During this afternoon’s walk around Heraklion, there were a few stand-out moments for me.

The first, was the huge Max Perry Handmade Chocolate Factory. Candies, cookies, and cakes everywhere! You could watch the staff making the sweet goodness and the whole thing was a delight to the senses. (Even though I purchased several things, I anticipate a return trip before I leave.)


The second stand-out came while Julia and I were sitting outside of Starbucks, sipping our coffee and taking in the view below, while we waited for a manicure appointment. A woman who was walking by, stopped and came over to us. She said something in Greek and I said “I’m sorry, do you speak English?” In German she says “No, I only learned German.” It’s at this point that Julia realized that she (being from Berlin) could communicate with the woman.  Julia told her that she was from Germany and that I was from America. The woman proceeded to tell us (in German) a story about a Greek woman who was born in America and then came to Greece to find her family. She went on and on while we listened (Julia translating bits for me). I kept waiting to eventually find out why she stopped to talk to us in the first place. I never got my answer. I even kept an eagle eye on her in relation to Julia’s wide open purse (but, no problem there). Eventually, she just finished the conversation, touched our shoulders and faces like we were her family, said goodbye and walked on down the street. That was it. She just stopped to talk to us. No agenda. That’s the epitome of Greek people.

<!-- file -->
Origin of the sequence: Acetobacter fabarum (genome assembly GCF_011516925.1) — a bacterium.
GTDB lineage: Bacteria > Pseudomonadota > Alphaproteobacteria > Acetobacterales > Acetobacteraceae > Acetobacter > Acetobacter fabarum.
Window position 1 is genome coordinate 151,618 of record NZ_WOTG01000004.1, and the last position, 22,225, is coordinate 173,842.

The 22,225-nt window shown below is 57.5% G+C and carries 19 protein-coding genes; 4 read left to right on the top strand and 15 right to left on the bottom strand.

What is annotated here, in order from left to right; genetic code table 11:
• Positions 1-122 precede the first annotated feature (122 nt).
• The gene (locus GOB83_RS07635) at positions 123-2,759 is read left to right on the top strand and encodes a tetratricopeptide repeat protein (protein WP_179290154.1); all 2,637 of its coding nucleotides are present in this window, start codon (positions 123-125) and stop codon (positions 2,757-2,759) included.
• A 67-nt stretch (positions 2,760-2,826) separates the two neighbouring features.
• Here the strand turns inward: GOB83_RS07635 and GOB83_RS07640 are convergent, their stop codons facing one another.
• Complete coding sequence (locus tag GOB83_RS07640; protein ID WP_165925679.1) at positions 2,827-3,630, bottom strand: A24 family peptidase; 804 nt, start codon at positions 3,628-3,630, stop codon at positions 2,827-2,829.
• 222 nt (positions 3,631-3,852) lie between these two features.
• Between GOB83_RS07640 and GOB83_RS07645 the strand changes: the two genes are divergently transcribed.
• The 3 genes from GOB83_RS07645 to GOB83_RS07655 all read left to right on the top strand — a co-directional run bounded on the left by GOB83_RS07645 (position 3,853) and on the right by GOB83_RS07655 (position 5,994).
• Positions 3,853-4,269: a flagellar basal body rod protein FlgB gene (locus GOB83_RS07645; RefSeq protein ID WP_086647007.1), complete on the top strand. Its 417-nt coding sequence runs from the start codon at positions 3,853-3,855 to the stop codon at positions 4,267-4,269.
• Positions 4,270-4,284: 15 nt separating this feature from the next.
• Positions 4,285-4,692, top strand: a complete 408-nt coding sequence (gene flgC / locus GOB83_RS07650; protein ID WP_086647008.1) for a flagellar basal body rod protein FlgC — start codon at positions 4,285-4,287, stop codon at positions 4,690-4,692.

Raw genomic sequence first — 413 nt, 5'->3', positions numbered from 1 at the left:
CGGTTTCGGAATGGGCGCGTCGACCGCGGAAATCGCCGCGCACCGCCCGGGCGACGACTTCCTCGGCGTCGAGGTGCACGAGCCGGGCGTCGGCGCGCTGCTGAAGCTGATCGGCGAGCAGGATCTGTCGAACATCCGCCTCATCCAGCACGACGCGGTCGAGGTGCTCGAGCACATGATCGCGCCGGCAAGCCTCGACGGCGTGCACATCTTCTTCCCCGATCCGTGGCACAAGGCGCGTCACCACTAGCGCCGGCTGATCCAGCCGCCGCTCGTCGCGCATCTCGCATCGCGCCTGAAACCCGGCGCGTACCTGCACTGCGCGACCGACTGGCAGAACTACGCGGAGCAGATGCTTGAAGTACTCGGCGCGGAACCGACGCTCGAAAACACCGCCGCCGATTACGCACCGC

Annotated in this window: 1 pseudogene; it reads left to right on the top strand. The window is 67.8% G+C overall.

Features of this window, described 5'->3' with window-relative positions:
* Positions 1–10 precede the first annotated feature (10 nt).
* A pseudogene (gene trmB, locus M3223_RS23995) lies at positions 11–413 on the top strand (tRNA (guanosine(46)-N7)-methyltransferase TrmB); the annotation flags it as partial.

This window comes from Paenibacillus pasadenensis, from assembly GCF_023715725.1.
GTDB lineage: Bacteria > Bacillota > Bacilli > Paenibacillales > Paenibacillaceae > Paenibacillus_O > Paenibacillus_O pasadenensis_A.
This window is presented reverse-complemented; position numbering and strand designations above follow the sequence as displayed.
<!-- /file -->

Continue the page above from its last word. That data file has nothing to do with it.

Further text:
Last but not least, now on the list of (strange) things I can say that I have done in my life: “Once in Greece, I stuck my feet in a bath with bunches of little fish, so they could nibble away at my soles.” We knew we were going to a place that did “fish pedicures” (where the little fish literally nibble the dead skin off of your feet), but neither of us were planning to do it. In fact, I was only planning on a manicure. But, while Julia’s services began, I had to wait for my manicurist to arrive (remember, it’s winter, so there isn’t a lot of demand for this apparently popular experience), so curiosity got the better of me. You don’t have to get an official “fish pedicure,” you can just buy segments of time to sit with your feet in there. It’s 10 euros for 10 minutes, so I felt like it was worth it for an interesting way to pass the time. It was weird, weird, weird. Definitely tickled. Sorta hurt, but didn’t hurt. Like little mild, tickley pin pricks. I could only look down long enough to take this photo and then I was entirely too grossed out by the visual of it and had to look at Julia most of the time. About half way through I really wanted to pull my feet out. But, by the end I started thinking of them as “my little fishies.”